FacebookTwitterLinkedInEmailPrint分享S&P Global Market Intelligence ($):Coal mines in the Powder River Basin bounced back from the rain-soaked second quarter, increasing production 18.9% in the third quarter, but still saw year-over-year declines. Ten of the top 16 mines reported production decreases from 2017, lowering the region’s output by 5% to 86.6 million tons, according to data compiled by S&P Global Market Intelligence.Despite reporting a $41.5 million net loss in the third quarter and filing for bankruptcy in October, Westmoreland Coal Co. saw significantly higher production levels at two of its mines in the third quarter than in the second. The Absaloka mine posted a 33.7% production increase, the largest among the basin’s top performers, producing 1.1 million tons. The Rosebud mine, which the company plans to sell alongside its other core assets, saw a 22.4% quarter-over-quarter uptick but the largest year-over-year percentage decline among the top producers with a 29% decrease to 1.8 million tons.The effects of the second-quarter rains carried over into Cloud Peak Energy Inc.’s third-quarter production. The company reported in an Oct. 25 earnings call that the moisture caused instability in its Antelope surface mine’s dragline pits. As miners removed coal from the pits, wet spoil would shift down into the pit and block the coal. CEO Colin Marshall said the company anticipates that fourth-quarter shipments will be constrained but “there’s no reason why Antelope can’t perform the way it should next year.” The pits are expected to “return to their normal cycle” by the end of 2018.Antelope had the second-largest year-over-year production drop during the period, with a 26% decrease to 5.8 million tons. The company’s Spring Creek mine produced 5.3% less coal year over year with 3.7 million tons, and the Cordero Rojo mine’s production dropped 10.5% to 3.4 million tons. All three saw at least a slight improvement over the second quarter’s production levels, with the Antelope mine posting an 18.6% quarter-over-quarter uptick.Peabody Energy Corp.’s North Antelope Rochelle mine, the largest coal mine in the country, posted a 22% uptick from the second quarter to 26 million tons, though levels were down 6.3% from the year-ago period. Its Caballo and Rawhide mines also saw production increases from the second quarter, rising 16.2% to 3.1 million tons and 29.3% to 2.4 million tons, respectively.More ($): Powder River Basin Q3 coal output improves from Q2 but down 5% from year ago Powder River Basin coal production continues falling
I became a hiker on June 9, 2011. Maybe you remember that day—it was overcast, and a strong wind was pushing the clouds over the mountains of New York. The air had a different kind of feel, like it was alive and had something it needed to say. It was the fifth day of my first backpacking trip and I was wearing that new pair of socks you bought me in Columbus. I remember being embarrassed because I almost lost one and you found it outside of my tent that morning. Chase had that look on his face like he was disappointed in me, like he might’ve wished you hadn’t invited me to tag along for a week on the Appalachian Trail with you guys. He was thru-hiking, after all.Then of course that funny thing happened where I got lost in the middle of you two. You left early and Chase left late, leaving me to take a wrong turn in the middle. Chase passed me when I was lost and caught up to you, concerned that my inexperience had gotten the best of me…and that I was bear food. I knew something was off when Chase didn’t catch up to me, but I really didn’t care. The clouds were skating low and fast over the ridge line and the leaves were dancing, steady and methodical like an ocean wave. I was caught up in the movement of it all, of the dancing and the skating and life that I had not noticed before. I was fifteen, alone for the first time, and free by myself in the woods.I became an Appalachian Trail thru-hiker on July 31, 2014. The wood on the Katahdin sign felt worn against my unshaved legs, a reminder of those who had passed before me. Standing on the sign, I was reminded of you, of your goofy hats and blunt slogans, of your inexhaustible generosity, and of my first backpacking trip. You didn’t have to do that, you know. I was just a geeky kid who was a friend of your family—it would have made more sense to ask my brother to accompany you. I want to thank you for recognizing my potential and allowing me the opportunity to recognize it myself. You have taught me the most important things about backpacking and through backpacking I have learned the most important things about myself.When I was fifteen I didn’t imagine myself walking up the eastern seaboard, or becoming an engineer. I feel that age is the one where opportunities present themselves to us most ambiguously. Most likely you didn’t imagine that inviting me to hike with you and your son would eventually dictate my career path and perspective on life. So thank you, Todd Gordon, for believing in me when I did not believe in myself. Thank you for teaching what is not usually taught. And thank you for so actively encouraging me when it was not required of you. You are such an inspiration.With love,AlexisAlexis Eliot is a freshman studying Mechanical Engineering at Virginia Tech. She is a former AT thru-hiker, a Head Trip Leader for the Virginia Tech Outdoor Club, and one of our four 2016-2017 Blue Ridge Outdoors college ambassadors. Be on the lookout for more online from Alexis and the rest of our college ambassadors!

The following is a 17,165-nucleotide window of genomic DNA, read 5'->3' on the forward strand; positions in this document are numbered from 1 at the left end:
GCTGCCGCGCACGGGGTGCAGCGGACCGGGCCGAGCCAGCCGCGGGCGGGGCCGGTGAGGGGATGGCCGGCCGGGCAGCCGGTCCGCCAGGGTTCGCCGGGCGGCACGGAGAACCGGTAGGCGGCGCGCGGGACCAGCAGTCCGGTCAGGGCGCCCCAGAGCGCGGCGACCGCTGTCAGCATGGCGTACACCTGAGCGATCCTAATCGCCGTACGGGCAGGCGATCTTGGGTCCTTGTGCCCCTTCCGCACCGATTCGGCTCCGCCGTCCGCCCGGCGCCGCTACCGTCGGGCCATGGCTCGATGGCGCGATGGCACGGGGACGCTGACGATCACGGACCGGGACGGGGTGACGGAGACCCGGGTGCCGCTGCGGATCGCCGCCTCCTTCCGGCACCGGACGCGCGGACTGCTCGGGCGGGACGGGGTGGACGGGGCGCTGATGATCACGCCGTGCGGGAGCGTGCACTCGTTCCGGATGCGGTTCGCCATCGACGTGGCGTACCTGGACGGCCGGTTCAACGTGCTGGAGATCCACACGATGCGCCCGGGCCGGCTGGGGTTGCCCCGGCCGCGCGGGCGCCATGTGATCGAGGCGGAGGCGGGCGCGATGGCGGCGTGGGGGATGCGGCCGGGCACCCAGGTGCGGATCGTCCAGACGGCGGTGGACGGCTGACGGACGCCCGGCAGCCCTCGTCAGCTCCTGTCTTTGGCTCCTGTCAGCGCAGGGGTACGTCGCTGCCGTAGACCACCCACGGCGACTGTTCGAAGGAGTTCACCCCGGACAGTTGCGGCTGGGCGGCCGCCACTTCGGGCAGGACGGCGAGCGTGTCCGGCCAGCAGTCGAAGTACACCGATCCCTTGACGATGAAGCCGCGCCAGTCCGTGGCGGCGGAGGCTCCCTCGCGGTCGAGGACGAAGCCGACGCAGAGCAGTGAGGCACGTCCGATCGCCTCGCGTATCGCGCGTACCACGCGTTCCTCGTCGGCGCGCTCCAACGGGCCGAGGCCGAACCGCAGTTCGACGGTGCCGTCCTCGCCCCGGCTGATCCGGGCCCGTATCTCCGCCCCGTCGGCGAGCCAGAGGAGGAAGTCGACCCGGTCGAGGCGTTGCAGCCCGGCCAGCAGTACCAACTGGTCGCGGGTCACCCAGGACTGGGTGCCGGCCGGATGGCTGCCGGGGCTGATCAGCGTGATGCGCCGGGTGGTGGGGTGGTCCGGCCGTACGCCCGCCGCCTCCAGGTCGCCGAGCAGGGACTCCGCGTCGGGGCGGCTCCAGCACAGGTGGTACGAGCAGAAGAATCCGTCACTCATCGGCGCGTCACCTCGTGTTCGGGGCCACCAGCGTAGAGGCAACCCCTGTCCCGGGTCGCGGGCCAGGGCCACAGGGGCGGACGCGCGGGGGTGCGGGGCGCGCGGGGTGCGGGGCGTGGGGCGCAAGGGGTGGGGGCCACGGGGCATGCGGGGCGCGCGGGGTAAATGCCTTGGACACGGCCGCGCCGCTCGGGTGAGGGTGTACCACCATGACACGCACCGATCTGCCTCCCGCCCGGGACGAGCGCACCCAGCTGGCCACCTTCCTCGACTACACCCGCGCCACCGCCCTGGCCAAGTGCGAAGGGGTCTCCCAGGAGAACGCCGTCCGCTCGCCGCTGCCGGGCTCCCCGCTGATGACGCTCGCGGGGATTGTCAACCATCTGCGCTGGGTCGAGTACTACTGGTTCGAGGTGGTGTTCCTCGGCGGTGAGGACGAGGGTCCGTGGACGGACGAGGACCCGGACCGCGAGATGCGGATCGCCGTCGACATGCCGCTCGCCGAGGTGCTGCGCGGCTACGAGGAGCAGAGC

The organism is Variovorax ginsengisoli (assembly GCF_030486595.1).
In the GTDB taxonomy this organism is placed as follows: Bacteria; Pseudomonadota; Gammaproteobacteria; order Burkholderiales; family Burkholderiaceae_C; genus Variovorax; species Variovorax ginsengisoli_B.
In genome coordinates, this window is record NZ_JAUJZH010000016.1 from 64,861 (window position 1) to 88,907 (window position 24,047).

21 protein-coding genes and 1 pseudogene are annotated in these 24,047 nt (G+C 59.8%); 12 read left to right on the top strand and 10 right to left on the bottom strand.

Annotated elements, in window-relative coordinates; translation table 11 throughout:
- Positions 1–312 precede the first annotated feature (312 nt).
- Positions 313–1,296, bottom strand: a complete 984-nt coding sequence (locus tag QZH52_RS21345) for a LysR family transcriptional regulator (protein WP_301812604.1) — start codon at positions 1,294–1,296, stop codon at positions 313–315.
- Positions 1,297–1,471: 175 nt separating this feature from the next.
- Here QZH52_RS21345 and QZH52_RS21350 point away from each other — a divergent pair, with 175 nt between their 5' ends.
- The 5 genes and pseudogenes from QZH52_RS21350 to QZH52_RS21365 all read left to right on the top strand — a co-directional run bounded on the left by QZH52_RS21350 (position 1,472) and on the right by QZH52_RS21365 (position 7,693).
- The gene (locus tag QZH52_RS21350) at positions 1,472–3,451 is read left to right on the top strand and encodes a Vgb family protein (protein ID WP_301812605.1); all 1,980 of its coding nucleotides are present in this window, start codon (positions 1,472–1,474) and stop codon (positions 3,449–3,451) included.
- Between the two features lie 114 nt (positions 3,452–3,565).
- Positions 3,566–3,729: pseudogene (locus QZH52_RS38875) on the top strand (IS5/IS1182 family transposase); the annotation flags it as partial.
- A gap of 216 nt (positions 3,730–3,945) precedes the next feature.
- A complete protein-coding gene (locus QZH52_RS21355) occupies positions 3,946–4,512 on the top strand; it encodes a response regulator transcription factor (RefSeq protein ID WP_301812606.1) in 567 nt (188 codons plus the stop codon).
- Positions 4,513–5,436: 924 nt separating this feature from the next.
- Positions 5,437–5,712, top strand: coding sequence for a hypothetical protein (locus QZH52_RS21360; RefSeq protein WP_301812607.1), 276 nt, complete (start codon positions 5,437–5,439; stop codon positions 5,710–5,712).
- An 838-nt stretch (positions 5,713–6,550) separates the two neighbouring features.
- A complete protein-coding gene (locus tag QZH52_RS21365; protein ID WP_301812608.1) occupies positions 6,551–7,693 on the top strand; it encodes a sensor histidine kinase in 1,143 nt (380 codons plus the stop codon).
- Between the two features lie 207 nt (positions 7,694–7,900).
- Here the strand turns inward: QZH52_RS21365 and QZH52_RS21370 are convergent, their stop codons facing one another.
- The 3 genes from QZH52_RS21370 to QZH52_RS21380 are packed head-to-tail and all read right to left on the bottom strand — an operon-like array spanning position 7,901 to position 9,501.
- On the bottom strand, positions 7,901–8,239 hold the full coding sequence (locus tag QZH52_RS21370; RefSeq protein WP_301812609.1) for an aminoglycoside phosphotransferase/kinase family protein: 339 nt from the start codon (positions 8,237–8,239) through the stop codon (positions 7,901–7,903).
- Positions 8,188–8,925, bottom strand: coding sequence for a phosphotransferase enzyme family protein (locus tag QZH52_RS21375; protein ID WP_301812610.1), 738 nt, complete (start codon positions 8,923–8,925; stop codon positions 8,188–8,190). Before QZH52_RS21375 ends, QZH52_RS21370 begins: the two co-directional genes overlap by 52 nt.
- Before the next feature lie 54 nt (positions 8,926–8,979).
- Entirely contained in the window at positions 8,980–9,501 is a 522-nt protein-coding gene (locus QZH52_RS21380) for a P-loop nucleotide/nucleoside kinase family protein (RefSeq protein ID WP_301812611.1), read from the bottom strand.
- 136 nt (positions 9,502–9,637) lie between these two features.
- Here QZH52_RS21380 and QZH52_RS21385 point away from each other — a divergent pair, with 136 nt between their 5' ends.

By Dialogo January 01, 2012 In May 2004, a plane crash killed 33 people in the northwest Brazilian city of Manaus. A surveillance helicopter immediately went to the location. The crew, part of the 4th Army Aviation Battalion, used night-vision goggles to recover the bodies in what would be the first search and rescue mission using this type of equipment in South America. The 4th Army Aviation Battalion (BAvEx) is headquartered alongside Manaus Air Base, in an area of uneven terrain where the first suspension hangar in Brazil was built. It is the only Brazilian Army helicopter unit in the Amazon and covers nearly half the national territory. It has a roster of 300 military personnel, of whom 35 are pilots, and it reports directly to the Amazon Military Command (CMA, for its Portuguese acronym). The CMA was created in 1991 to accommodate the growing geopolitical significance of the Amazon region. That year, a helicopter force from what was then the Army Aviation Brigade arrived from Taubate, São Paulo, to participate in a secret military operation in the region of Tabatinga, in the state of Amazonas. The Brazilian military action was led by Special Forces with support from Army Aviation. Guerrillas belonging to the Revolutionary Armed Forces of Colombia (FARC) in the area had attacked a Brazilian Army river detachment along the Traira River, killing service members and stealing their weapons. BAvEx participates actively in international humanitarian operations, such as the rescue of FARC hostages in Colombian territory. Its aircraft fly above the immense forest in complete safety and with an elevated tempo of operations, conducting all air mobility operations within the jurisdiction of the CMA, in addition to carrying out a variety of missions in support of governmental agencies, such as the Brazilian Environmental Institute, the Indigenous National Foundation, the Federal Police and others, never losing sight of the main focus of their mission, which is to provide tactical and strategic air mobility to the CMA. The Missions The 4th BAvEx is equipped with 11 helicopters: four HM-2 Black Hawks (Sikorsky S-70A), three HM-1 Panthers (Eurocopter AS-365), and four HM-3 Cougars (Eurocopter AS-532 UE). Air mobility in the Amazon jungle is categorized in terms of two operational doctrines for military force: Gamma, for resistance combat, and Alpha, for conventional combat. Within these two doctrines, a series of specific missions may be carried out and classified as follows: Combat support missions: Command and control and artillery spotting. Missions such as search and rescue, reconnaissance, security, incursion, infiltration and extraction with air mobility are necessary in the jungle environment. Logistical support missions: Supplying bases, detachments and special border squads; dropping paratroopers and Special Forces; providing medical evacuation and transport by air. For the 4th BAvEx, all missions are real. This is the reason for its crews’ high level of operational readiness. The helicopters, equipped with MAG 7.62 mm lateral machine guns, can get to any point along the Brazilian border in the CMA area within 15 hours of receiving a mission. Since the forest is too vast for the flight autonomy of any helicopter available in the market today, field fuel tanks, called “plots,” are transported for each deployment by the battalion and stored in safe areas so the aircraft can land, refuel and return to combat. The weather conditions in the Amazon are extreme, and they can change suddenly. Since the distances are very large, and the flights are long, a pilot who takes off in favorable weather may encounter a radical change along the way. Military Operations along the BordeR In Brazil, the Armed Forces may exercise police powers throughout the border region. This area extends 150 kilometers from the border, within which military personnel may perform random stops and searches of vehicles, boats and people suspected of illicit activities, such as international drug trafficking and smuggling arms and goods. In the case of the Amazon region, with its very long border, support from Army Aviation aircraft is essential to surveillance, transportation and logistical support activities, whether conducted by military personnel or by teams from the Federal Police and the government agencies that work in the region. Recently, the first edition of Operation Ágata was conducted in the region. The operation was initiated by the Brazilian Ministry of Defense as an integral part of the Strategic Border Plan launched by President Dilma Rousseff on June 8, 2011. Of the country’s 16,000 kilometers of border, 9,500 are irrigated by rivers that originate in neighboring countries and flow downstream into the Brazilian national territory, serving as routes for organized-crime activities. To confront this problem, the Defense and Justice ministries defined 34 vulnerable points that will be covered by the Armed Forces in future editions of the operation. Congratulations Cap. Spindola